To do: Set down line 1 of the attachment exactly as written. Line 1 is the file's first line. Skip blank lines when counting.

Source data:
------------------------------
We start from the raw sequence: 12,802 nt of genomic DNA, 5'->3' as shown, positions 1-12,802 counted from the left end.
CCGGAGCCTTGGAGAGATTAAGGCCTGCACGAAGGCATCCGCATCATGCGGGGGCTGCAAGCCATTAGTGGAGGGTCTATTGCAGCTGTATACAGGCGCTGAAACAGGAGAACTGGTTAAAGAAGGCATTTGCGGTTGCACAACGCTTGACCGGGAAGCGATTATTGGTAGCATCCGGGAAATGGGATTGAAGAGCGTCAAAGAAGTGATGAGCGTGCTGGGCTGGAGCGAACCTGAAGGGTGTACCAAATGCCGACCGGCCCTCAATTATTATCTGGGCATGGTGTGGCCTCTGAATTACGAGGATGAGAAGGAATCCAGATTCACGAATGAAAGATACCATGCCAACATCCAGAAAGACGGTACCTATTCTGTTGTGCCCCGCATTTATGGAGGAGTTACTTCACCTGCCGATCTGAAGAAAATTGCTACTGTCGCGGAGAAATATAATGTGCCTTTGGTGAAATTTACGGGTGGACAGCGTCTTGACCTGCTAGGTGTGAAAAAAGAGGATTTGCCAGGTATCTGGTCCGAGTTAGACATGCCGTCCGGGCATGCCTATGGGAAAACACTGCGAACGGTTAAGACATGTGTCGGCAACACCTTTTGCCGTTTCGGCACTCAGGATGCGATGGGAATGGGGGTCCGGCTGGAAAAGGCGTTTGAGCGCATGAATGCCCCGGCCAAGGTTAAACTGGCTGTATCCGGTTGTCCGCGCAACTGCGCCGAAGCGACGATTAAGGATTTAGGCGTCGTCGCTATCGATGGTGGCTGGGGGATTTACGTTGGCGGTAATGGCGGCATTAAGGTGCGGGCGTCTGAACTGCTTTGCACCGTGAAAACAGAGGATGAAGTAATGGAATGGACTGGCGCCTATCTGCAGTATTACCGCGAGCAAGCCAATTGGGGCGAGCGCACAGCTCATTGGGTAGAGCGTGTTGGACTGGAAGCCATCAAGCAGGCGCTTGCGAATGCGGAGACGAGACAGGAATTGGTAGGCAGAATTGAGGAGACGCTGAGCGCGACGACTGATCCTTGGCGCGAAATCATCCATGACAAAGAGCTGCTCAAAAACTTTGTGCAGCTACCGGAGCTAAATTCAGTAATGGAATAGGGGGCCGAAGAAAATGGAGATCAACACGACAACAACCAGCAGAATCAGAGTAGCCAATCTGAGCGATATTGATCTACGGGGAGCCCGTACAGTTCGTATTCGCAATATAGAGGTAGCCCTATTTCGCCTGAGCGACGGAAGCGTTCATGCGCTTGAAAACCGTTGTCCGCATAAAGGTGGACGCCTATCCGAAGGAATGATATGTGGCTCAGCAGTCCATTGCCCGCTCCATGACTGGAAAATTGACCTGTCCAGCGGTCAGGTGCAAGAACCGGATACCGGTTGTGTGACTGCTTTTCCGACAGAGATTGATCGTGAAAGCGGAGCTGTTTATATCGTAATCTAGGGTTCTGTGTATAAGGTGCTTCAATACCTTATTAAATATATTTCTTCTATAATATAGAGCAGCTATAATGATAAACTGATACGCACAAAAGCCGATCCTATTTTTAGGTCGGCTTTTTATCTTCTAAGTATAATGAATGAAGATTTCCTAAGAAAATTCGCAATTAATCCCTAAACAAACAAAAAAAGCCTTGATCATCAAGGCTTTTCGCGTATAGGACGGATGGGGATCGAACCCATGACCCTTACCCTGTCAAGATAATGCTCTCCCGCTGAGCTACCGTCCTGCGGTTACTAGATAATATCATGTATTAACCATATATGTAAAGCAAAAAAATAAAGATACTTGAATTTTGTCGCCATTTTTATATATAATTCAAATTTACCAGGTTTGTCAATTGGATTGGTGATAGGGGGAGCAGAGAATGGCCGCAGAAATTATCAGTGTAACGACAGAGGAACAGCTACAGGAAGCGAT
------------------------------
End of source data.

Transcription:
We start from the raw sequence: 12,802 nt of genomic DNA, 5'->3' as shown, positions 1-12,802 counted from the left end.